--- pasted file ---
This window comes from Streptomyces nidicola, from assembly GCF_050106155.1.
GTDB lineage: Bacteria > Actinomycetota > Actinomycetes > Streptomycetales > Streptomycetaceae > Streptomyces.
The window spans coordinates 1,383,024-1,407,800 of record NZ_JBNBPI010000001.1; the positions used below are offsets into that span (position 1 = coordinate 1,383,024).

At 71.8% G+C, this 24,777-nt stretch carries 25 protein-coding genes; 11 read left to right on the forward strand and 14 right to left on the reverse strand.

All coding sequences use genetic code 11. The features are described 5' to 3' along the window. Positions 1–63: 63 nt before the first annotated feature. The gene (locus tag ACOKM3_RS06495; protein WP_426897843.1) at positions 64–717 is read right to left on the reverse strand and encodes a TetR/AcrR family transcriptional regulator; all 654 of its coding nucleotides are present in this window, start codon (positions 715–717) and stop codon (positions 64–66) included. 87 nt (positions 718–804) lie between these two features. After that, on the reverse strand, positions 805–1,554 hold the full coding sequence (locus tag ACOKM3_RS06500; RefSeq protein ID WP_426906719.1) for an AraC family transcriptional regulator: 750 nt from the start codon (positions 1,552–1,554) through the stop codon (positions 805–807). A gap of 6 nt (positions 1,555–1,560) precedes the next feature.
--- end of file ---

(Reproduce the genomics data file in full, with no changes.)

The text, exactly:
This window comes from Streptomyces nidicola, from assembly GCF_050106155.1.
GTDB lineage: Bacteria > Actinomycetota > Actinomycetes > Streptomycetales > Streptomycetaceae > Streptomyces.
The window spans coordinates 1,383,024-1,407,800 of record NZ_JBNBPI010000001.1; the positions used below are offsets into that span (position 1 = coordinate 1,383,024).

At 71.8% G+C, this 24,777-nt stretch carries 25 protein-coding genes; 11 read left to right on the forward strand and 14 right to left on the reverse strand.

All coding sequences use genetic code 11. The features are described 5' to 3' along the window. Positions 1–63: 63 nt before the first annotated feature. The gene (locus tag ACOKM3_RS06495; protein WP_426897843.1) at positions 64–717 is read right to left on the reverse strand and encodes a TetR/AcrR family transcriptional regulator; all 654 of its coding nucleotides are present in this window, start codon (positions 715–717) and stop codon (positions 64–66) included. 87 nt (positions 718–804) lie between these two features. After that, on the reverse strand, positions 805–1,554 hold the full coding sequence (locus tag ACOKM3_RS06500; RefSeq protein ID WP_426906719.1) for an AraC family transcriptional regulator: 750 nt from the start codon (positions 1,552–1,554) through the stop codon (positions 805–807). A gap of 6 nt (positions 1,555–1,560) precedes the next feature.